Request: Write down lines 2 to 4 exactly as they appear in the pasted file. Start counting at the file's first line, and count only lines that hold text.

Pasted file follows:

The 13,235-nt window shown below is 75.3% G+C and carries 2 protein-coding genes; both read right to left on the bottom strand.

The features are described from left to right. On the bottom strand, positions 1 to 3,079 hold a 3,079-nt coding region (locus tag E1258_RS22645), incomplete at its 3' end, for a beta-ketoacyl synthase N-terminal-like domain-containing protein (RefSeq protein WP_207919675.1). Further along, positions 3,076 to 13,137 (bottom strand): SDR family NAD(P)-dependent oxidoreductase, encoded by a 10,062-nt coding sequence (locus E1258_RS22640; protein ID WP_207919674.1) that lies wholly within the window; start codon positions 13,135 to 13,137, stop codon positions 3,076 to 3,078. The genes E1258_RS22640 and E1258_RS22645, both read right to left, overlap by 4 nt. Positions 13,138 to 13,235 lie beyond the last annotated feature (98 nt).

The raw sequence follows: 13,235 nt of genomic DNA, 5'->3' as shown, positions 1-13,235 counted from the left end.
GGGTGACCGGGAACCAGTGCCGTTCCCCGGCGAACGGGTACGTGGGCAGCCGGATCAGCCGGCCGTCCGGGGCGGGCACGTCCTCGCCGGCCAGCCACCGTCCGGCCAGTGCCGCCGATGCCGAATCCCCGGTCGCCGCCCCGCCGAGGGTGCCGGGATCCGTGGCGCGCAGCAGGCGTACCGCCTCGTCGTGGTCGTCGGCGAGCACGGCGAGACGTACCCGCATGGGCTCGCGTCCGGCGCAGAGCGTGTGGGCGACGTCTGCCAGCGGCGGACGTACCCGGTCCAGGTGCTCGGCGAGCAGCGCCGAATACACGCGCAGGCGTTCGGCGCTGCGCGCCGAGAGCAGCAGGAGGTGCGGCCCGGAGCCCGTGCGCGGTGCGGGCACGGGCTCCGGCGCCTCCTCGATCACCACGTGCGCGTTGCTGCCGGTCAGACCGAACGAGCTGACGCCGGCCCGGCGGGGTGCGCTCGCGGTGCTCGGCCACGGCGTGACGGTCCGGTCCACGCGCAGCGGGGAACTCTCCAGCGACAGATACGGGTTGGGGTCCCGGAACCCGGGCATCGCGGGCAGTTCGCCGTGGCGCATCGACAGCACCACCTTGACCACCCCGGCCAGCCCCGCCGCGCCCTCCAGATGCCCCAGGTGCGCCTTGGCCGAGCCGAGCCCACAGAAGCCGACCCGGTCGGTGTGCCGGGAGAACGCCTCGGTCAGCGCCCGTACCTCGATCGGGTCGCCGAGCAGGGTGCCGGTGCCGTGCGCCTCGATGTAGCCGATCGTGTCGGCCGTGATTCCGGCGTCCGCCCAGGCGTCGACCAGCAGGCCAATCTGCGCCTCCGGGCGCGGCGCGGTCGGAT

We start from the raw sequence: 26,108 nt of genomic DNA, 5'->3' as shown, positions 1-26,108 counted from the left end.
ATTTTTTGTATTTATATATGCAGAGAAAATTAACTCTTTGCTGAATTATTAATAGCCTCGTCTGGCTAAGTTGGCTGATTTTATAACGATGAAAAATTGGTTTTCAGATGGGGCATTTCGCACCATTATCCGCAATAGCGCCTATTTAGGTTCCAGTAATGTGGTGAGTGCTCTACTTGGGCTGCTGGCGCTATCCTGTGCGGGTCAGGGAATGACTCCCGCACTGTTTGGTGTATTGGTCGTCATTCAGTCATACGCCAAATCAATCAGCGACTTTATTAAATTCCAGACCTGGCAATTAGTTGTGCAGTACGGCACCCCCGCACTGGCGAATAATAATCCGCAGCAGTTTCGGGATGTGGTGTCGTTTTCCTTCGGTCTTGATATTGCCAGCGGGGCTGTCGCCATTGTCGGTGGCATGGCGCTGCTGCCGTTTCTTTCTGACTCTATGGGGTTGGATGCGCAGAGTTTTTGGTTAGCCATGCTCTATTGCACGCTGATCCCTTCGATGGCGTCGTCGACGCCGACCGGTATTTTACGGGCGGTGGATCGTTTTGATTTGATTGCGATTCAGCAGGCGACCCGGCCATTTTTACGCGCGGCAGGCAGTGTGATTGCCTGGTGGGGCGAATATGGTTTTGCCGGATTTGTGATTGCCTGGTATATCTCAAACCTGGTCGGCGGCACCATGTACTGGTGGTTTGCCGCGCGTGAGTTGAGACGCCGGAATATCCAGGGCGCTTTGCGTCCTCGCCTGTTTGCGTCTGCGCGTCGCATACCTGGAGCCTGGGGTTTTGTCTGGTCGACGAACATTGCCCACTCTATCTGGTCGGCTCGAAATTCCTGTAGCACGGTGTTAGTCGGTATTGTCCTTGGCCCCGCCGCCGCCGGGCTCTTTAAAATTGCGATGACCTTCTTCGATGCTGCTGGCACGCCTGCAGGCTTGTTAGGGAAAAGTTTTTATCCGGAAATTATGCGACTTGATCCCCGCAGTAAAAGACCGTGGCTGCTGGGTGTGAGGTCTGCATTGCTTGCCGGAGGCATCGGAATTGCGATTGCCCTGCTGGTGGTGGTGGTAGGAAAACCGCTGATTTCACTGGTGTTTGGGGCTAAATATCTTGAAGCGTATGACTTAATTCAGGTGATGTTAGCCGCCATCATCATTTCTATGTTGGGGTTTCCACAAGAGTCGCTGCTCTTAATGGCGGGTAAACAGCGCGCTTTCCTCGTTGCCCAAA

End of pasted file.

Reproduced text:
The features are described from left to right. On the bottom strand, positions 1 to 3,079 hold a 3,079-nt coding region (locus tag E1258_RS22645), incomplete at its 3' end, for a beta-ketoacyl synthase N-terminal-like domain-containing protein (RefSeq protein WP_207919675.1). Further along, positions 3,076 to 13,137 (bottom strand): SDR family NAD(P)-dependent oxidoreductase, encoded by a 10,062-nt coding sequence (locus E1258_RS22640; protein ID WP_207919674.1) that lies wholly within the window; start codon positions 13,135 to 13,137, stop codon positions 3,076 to 3,078. The genes E1258_RS22640 and E1258_RS22645, both read right to left, overlap by 4 nt. Positions 13,138 to 13,235 lie beyond the last annotated feature (98 nt).

The raw sequence follows: 13,235 nt of genomic DNA, 5'->3' as shown, positions 1-13,235 counted from the left end.
GGGTGACCGGGAACCAGTGCCGTTCCCCGGCGAACGGGTACGTGGGCAGCCGGATCAGCCGGCCGTCCGGGGCGGGCACGTCCTCGCCGGCCAGCCACCGTCCGGCCAGTGCCGCCGATGCCGAATCCCCGGTCGCCGCCCCGCCGAGGGTGCCGGGATCCGTGGCGCGCAGCAGGCGTACCGCCTCGTCGTGGTCGTCGGCGAGCACGGCGAGACGTACCCGCATGGGCTCGCGTCCGGCGCAGAGCGTGTGGGCGACGTCTGCCAGCGGCGGACGTACCCGGTCCAGGTGCTCGGCGAGCAGCGCCGAATACACGCGCAGGCGTTCGGCGCTGCGCGCCGAGAGCAGCAGGAGGTGCGGCCCGGAGCCCGTGCGCGGTGCGGGCACGGGCTCCGGCGCCTCCTCGATCACCACGTGCGCGTTGCTGCCGGTCAGACCGAACGAGCTGACGCCGGCCCGGCGGGGTGCGCTCGCGGTGCTCGGCCACGGCGTGACGGTCCGGTCCACGCGCAGCGGGGAACTCTCCAGCGACAGATACGGGTTGGGGTCCCGGAACCCGGGCATCGCGGGCAGTTCGCCGTGGCGCATCGACAGCACCACCTTGACCACCCCGGCCAGCCCCGCCGCGCCCTCCAGATGCCCCAGGTGCGCCTTGGCCGAGCCGAGCCCACAGAAGCCGACCCGGTCGGTGTGCCGGGAGAACGCCTCGGTCAGCGCCCGTACCTCGATCGGGTCGCCGAGCAGGGTGCCGGTGCCGTGCGCCTCGATGTAGCCGATCGTGTCGGCCGTGATTCCGGCGTCCGCCCAGGCGTCGACCAGCAGGCCAATCTGCGCCTCCGGGCGCGGCGCGGTCGGAT